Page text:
It is a well-known fact that movies based on games suck, and games based on movies blow. Indeed, this has almost been a law, in the scientific sense. There are so few exceptions that most experienced gamers, by and large, shun any products based off the alternate entertainment medium.
The first time I saw or heard of Chronicles of Riddick: Escape from Butcher Bay was at E3. I thought "hey, look, Doom... no wait... Doom 3 engine... no..." and went over only to be surprised it's an Xbox title. It sounded interesting from the sales pitch the marketing man was throwing to the crowd, but come on, it's based on a movie - it'll suck. So, off I went.
Interesting how things work out. Turns out that Chronicles of Riddick, the movie, wasn't so great, but Escape from Butcher Bay, the game based off the movie, was hot stuff - at least on the Xbox. But come on, what do Xbox developers know about making a first person shooter for the PC? A great deal, apparently. I'll say it now: this is the game Doom 3 should have been.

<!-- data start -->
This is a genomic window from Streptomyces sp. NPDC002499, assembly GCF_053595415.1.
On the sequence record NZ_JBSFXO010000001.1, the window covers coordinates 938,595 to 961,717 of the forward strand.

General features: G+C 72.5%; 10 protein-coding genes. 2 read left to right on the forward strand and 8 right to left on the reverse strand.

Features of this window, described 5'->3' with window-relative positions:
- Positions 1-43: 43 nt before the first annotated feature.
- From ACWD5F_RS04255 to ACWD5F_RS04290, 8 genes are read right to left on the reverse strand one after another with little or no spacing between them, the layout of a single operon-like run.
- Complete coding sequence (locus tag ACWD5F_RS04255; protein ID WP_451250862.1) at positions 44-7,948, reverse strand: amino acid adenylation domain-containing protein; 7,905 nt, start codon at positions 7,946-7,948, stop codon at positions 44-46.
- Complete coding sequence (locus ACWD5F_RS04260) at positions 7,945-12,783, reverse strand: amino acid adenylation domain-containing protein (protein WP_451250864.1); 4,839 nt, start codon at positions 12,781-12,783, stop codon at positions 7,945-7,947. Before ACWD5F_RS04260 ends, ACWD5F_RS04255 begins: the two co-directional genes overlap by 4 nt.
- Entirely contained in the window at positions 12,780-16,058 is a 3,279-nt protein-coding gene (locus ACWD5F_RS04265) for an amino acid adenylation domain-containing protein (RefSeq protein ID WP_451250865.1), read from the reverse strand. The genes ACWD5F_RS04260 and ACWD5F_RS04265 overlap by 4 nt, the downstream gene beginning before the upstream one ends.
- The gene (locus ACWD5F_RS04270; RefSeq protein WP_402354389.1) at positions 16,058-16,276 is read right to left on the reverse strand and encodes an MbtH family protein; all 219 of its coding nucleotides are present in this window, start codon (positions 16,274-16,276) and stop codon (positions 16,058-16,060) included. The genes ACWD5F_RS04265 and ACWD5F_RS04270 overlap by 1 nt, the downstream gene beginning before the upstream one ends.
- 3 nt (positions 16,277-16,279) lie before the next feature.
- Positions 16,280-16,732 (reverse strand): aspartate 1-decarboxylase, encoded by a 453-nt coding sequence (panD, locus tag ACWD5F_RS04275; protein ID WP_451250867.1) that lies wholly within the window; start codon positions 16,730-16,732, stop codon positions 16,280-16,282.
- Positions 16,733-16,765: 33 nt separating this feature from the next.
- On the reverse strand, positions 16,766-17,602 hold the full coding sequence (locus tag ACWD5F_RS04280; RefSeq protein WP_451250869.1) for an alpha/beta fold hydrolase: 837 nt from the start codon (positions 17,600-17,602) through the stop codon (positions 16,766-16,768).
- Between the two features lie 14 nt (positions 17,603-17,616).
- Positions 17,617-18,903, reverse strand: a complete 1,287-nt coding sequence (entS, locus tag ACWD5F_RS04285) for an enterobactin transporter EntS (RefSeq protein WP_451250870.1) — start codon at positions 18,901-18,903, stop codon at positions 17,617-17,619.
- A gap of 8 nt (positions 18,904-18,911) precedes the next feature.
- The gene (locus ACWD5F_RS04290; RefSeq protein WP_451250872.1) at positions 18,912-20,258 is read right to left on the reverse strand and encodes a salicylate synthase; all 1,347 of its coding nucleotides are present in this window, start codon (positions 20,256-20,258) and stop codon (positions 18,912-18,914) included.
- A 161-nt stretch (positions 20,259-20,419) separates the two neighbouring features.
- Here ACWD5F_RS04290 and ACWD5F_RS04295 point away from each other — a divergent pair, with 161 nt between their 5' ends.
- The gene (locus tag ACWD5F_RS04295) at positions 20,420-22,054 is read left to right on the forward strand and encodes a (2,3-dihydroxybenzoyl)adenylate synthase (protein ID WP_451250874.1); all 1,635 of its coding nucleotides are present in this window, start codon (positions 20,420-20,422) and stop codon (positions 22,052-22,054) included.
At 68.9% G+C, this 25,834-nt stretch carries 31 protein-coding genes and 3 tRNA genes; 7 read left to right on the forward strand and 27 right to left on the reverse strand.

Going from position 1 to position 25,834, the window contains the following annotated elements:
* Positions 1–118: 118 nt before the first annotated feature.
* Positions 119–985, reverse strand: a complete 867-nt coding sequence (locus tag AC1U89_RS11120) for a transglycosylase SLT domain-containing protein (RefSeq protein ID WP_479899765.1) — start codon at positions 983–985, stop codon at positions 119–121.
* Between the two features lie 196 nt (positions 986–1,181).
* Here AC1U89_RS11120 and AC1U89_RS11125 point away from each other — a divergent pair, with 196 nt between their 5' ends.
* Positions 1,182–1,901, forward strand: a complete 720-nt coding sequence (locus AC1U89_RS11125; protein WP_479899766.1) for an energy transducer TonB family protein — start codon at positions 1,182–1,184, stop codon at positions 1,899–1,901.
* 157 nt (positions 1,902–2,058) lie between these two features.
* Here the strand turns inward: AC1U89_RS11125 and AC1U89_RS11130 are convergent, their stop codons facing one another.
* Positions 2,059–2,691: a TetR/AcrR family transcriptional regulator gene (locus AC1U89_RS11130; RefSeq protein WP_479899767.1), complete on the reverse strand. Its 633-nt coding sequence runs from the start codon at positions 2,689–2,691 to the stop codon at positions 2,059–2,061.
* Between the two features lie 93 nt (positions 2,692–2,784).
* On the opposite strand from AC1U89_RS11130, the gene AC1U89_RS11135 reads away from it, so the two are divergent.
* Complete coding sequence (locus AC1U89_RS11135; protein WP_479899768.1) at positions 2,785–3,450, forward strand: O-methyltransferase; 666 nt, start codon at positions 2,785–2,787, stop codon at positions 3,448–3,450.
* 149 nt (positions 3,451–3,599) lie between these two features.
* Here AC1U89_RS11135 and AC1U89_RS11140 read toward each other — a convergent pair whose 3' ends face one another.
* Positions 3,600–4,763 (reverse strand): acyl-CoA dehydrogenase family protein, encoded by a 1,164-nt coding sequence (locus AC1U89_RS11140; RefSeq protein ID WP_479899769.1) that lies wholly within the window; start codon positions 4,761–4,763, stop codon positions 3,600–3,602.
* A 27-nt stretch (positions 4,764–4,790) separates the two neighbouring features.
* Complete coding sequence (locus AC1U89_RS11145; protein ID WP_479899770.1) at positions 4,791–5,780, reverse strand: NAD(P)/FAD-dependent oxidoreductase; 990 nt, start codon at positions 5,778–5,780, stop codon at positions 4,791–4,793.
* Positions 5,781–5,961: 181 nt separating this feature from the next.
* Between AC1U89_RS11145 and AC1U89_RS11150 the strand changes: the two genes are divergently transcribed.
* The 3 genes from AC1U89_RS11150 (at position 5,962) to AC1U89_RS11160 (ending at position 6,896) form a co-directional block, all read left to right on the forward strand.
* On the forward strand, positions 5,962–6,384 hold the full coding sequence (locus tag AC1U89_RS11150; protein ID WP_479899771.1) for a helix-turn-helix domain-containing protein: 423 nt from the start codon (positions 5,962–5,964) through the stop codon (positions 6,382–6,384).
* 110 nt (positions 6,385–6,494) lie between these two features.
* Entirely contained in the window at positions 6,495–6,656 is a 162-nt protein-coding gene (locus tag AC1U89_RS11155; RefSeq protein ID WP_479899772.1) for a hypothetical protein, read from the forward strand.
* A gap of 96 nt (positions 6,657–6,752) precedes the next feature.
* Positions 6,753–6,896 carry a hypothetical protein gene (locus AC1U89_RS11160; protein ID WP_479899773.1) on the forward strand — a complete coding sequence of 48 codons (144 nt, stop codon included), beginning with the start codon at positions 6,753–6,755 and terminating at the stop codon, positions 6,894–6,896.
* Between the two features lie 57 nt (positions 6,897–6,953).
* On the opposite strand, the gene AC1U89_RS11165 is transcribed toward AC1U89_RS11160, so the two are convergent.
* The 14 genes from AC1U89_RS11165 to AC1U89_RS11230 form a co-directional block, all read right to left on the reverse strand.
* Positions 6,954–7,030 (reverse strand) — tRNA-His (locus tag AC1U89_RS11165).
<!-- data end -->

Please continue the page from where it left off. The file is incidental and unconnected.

Like Doom 3, Escape from Butcher Bay is a relatively short game that makes heavy use of shadows and darkness. Unlike Doom 3, the darkness and shadows aren't a punishment or a gimmick used to constantly have monsters pop up from closets behind the player after he steps over an invisible trigger. In fact, the darkness is more akin to that in the Thief games - a friend to Riddick.
As the subtitle, "Escape from Butcher Bay" suggests, the game has the player trying to escape from a prison. Not once, not twice, but three times. The escape attempts are done in a logical, sensible fashion and each provides an excuse to change the scenery, as Riddick gets moved from maximum security, to double max, and finally triple max. Along the way, considering the damage Riddick does, one wonders why the warden Hoxie just doesn't do away with him, but thankfully for the story (and two movies), Riddick survives.
The writing does stumble along mostly because it seems rushed. Half the people already know you, and half of those are willing to help you for no particular reason. It's generally bad for immersion, but since the plot plays such a small part throughout the game, it doesn't do much damage to the overall experience.